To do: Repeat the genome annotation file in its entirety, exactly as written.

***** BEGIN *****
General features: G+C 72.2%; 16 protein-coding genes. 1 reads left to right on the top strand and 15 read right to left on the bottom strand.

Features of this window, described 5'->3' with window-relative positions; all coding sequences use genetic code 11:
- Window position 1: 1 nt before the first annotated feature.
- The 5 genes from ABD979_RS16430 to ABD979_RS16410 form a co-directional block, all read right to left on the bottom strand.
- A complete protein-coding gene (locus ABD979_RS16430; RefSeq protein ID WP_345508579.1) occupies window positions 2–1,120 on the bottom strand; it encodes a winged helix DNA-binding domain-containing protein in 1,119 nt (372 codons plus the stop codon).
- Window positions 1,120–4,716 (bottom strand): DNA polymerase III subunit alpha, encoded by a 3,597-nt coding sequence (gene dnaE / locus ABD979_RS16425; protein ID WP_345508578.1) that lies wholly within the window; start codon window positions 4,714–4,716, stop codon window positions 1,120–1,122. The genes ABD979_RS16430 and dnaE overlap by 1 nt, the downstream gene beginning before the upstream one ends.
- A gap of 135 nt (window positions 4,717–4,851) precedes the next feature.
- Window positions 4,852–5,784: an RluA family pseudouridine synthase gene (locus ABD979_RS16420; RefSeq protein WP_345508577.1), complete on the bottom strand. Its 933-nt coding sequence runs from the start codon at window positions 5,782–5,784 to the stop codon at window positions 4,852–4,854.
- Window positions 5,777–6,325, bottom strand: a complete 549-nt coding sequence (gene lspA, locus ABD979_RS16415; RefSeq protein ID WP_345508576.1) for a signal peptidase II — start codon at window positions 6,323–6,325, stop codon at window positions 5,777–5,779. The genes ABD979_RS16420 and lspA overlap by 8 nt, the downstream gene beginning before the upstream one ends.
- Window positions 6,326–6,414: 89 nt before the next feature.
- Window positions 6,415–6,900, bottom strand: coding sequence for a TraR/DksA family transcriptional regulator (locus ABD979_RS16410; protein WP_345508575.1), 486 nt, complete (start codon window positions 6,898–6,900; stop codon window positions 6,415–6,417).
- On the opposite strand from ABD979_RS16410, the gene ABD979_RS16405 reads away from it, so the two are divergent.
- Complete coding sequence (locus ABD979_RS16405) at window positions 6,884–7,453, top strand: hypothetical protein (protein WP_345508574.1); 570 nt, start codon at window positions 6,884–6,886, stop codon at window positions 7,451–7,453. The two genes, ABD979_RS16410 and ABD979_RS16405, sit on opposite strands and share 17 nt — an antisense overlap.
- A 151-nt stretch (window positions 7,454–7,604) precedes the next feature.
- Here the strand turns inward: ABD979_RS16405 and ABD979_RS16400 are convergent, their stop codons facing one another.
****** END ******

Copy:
General features: G+C 72.2%; 16 protein-coding genes. 1 reads left to right on the top strand and 15 read right to left on the bottom strand.

Features of this window, described 5'->3' with window-relative positions; all coding sequences use genetic code 11:
- Window position 1: 1 nt before the first annotated feature.
- The 5 genes from ABD979_RS16430 to ABD979_RS16410 form a co-directional block, all read right to left on the bottom strand.
- A complete protein-coding gene (locus ABD979_RS16430; RefSeq protein ID WP_345508579.1) occupies window positions 2–1,120 on the bottom strand; it encodes a winged helix DNA-binding domain-containing protein in 1,119 nt (372 codons plus the stop codon).
- Window positions 1,120–4,716 (bottom strand): DNA polymerase III subunit alpha, encoded by a 3,597-nt coding sequence (gene dnaE / locus ABD979_RS16425; protein ID WP_345508578.1) that lies wholly within the window; start codon window positions 4,714–4,716, stop codon window positions 1,120–1,122. The genes ABD979_RS16430 and dnaE overlap by 1 nt, the downstream gene beginning before the upstream one ends.
- A gap of 135 nt (window positions 4,717–4,851) precedes the next feature.
- Window positions 4,852–5,784: an RluA family pseudouridine synthase gene (locus ABD979_RS16420; RefSeq protein WP_345508577.1), complete on the bottom strand. Its 933-nt coding sequence runs from the start codon at window positions 5,782–5,784 to the stop codon at window positions 4,852–4,854.
- Window positions 5,777–6,325, bottom strand: a complete 549-nt coding sequence (gene lspA, locus ABD979_RS16415; RefSeq protein ID WP_345508576.1) for a signal peptidase II — start codon at window positions 6,323–6,325, stop codon at window positions 5,777–5,779. The genes ABD979_RS16420 and lspA overlap by 8 nt, the downstream gene beginning before the upstream one ends.
- Window positions 6,326–6,414: 89 nt before the next feature.
- Window positions 6,415–6,900, bottom strand: coding sequence for a TraR/DksA family transcriptional regulator (locus ABD979_RS16410; protein WP_345508575.1), 486 nt, complete (start codon window positions 6,898–6,900; stop codon window positions 6,415–6,417).
- On the opposite strand from ABD979_RS16410, the gene ABD979_RS16405 reads away from it, so the two are divergent.
- Complete coding sequence (locus ABD979_RS16405) at window positions 6,884–7,453, top strand: hypothetical protein (protein WP_345508574.1); 570 nt, start codon at window positions 6,884–6,886, stop codon at window positions 7,451–7,453. The two genes, ABD979_RS16410 and ABD979_RS16405, sit on opposite strands and share 17 nt — an antisense overlap.
- A 151-nt stretch (window positions 7,454–7,604) precedes the next feature.
- Here the strand turns inward: ABD979_RS16405 and ABD979_RS16400 are convergent, their stop codons facing one another.